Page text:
A random variable, or stochastic variable, is a quantity that is subject to ‘random’ variation.
Some authors in probability theory distinguish between random variables and random elements: a random element is a generic entity (such as a point of a set or space) subject to random variation, while a random variable is specifically a number subject to random variation.
The formalization of this idea in modern probability theory (Kolmogorov 33, III) is to take a random variable to be a measurable function $f$ on a probability space $(X,\mathcal{F},\mu)$ (e.g. Grigoryan 08, 3.2, Dembo 12, 1.2.1).
One thinks of $X$ as the space of all possible configurations (all the “possible worlds” with respect to the idealized situation under consideration), thinks of the measure $\mu(U)$ of any subset of it as the probability that one of the configurations $x \in U \subset X$ is randomly realized, and thinks of $f(x)$ as the value of the given random variable in the situation of that configuration.
Often, a random element is a measurable function $X\to Y$, where $Y$ is a generic measurable space, while the term random variable is reserved for the case where $Y$ is $\mathbb{R}$, $\mathbb{R}^n$, or a more general vector space. One speaks for example of random elements of a set, and of real-valued or vector-valued random variables.
In particular, the term random variable tends to be used for those situation where there is a notion of expectation value. For example the expectation value of a (real-valued) random variable $f$ is the integral
of $f$ against the probability measure $\mu$, i.e. the average value of the random variable over all possible configuration, weighted by their probability.
There is at least some similarity of the concept of random variables to usage of the function monad (“reader monad”) in the context of monads in computer science.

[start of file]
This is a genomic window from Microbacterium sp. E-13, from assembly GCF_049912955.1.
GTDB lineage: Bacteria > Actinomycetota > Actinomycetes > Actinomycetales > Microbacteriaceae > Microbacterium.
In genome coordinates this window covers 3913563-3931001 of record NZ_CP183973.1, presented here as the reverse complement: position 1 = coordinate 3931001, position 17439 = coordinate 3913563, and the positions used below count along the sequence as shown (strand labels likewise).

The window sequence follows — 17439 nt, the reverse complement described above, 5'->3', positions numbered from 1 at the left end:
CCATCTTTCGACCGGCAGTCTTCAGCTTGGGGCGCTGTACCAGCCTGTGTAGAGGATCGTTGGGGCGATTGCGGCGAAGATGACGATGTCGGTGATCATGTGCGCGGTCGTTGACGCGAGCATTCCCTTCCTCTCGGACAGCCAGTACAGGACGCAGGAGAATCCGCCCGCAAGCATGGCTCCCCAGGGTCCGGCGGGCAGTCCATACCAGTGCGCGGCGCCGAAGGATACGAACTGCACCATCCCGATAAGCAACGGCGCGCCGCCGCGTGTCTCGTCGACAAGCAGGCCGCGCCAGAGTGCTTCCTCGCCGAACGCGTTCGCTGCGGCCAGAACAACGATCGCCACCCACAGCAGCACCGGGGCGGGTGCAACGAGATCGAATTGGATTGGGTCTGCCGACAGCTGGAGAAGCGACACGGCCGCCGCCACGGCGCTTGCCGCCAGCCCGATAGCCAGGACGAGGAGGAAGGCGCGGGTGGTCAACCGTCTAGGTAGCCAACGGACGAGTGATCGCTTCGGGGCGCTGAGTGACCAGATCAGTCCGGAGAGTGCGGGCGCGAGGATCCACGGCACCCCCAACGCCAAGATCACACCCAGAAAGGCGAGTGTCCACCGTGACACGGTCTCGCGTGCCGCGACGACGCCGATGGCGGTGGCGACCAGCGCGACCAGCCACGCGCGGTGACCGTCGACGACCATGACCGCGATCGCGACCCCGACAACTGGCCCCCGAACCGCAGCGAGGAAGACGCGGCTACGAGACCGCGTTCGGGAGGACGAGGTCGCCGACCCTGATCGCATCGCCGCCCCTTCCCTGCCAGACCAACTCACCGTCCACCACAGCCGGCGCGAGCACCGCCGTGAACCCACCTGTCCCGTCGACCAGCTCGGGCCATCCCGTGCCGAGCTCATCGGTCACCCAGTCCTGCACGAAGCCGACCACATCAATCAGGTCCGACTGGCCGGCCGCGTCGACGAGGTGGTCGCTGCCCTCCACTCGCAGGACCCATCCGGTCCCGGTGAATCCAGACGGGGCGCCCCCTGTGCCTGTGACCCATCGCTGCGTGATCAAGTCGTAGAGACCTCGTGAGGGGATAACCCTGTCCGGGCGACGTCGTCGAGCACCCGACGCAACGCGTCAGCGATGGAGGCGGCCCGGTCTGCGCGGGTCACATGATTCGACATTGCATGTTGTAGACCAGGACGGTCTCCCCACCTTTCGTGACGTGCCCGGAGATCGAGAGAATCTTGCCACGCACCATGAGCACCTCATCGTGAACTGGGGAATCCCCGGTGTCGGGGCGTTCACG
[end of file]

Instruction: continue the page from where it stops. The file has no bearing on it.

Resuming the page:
In Verdier 14 it says:
The intuition behind the Reader monad, for a mathematician, is perhaps stochastic variables. A stochastic variable is a function from a probability space to some other space. So we see a stochastic variable as a monadic value.
and in Toronto-McCarthy 10b, slide 35:
you could interpret this by regarding random variables as reader monad computations.
See also (Toronto-McCarthy 10b, slide 24). Toronto-McCarthy 10a, 2.2, Toronto 14 call the function monad the random variable idiom.
Given a measure space $(X,\Sigma,\mu)$, a random variable is also often defined as an equivalence class of measurable real-valued functions on $X$ where two such functions are identified when they differ only on a subset of measure zero.
In this context, it has been observed by P. Deligne^{1} that the po-set of measurable subsets $\Sigma$ can be equipped with a suitable Grothendieck topology.
In the resulting Grothendieck topos $Meas(X,\Sigma,\mu)$ the object of Dedekind real numbers $R_D$ corresponds to the sheaf of random variables on $X$ in this sense.
A Dedekind real in a topos $Sh(X)$ of sheaves on a topological space is just a continuous real-valued function on $X$. This suggests the view that the sheaf-theoretic perspective on $(X,\Sigma,\mu)$ sweeps the measure-theoretic details under the rug and brings out the conceptual essence of a random variable as simply a real-valued ‘function’ or ‘variable real number’ on $X$ and goes in the same direction as the connection to the function monad mentioned in the previous section.
The details of this example, due to D. Scott, are described in (Johnstone 1977, p.213).
The modern formal concept originates around
Surveys and lecture notes include
Alexander Grigoryan, Measure theory and probability, 2008. (pdf)
Amir Dembo, Probability theory, 2012. (pdf)
For more information on the above topos-theoretic example consult
Discussion from a point of view of type theory/computer science includes
Neil Toronto, Jay McCarthy, From Bayesian notation to pure Racket, via measure-theoretic probability, in Implementation and Application of Functional Languages, 2010. (article)
Neil Toronto, Jay McCarthy, From Bayesian Notation to Pure Racket, talk notes 2010. (pdf)
Neil Toronto, Useful Languages for Probabilistic Modeling and Inference, PhD Thesis, 2014. (pdf, slides)
Olivier Verdier, The Reader and Writer Monads and Comonads, 2014.
Last revised on April 4, 2024 at 19:44:36. See the history of this page for a list of all contributions to it.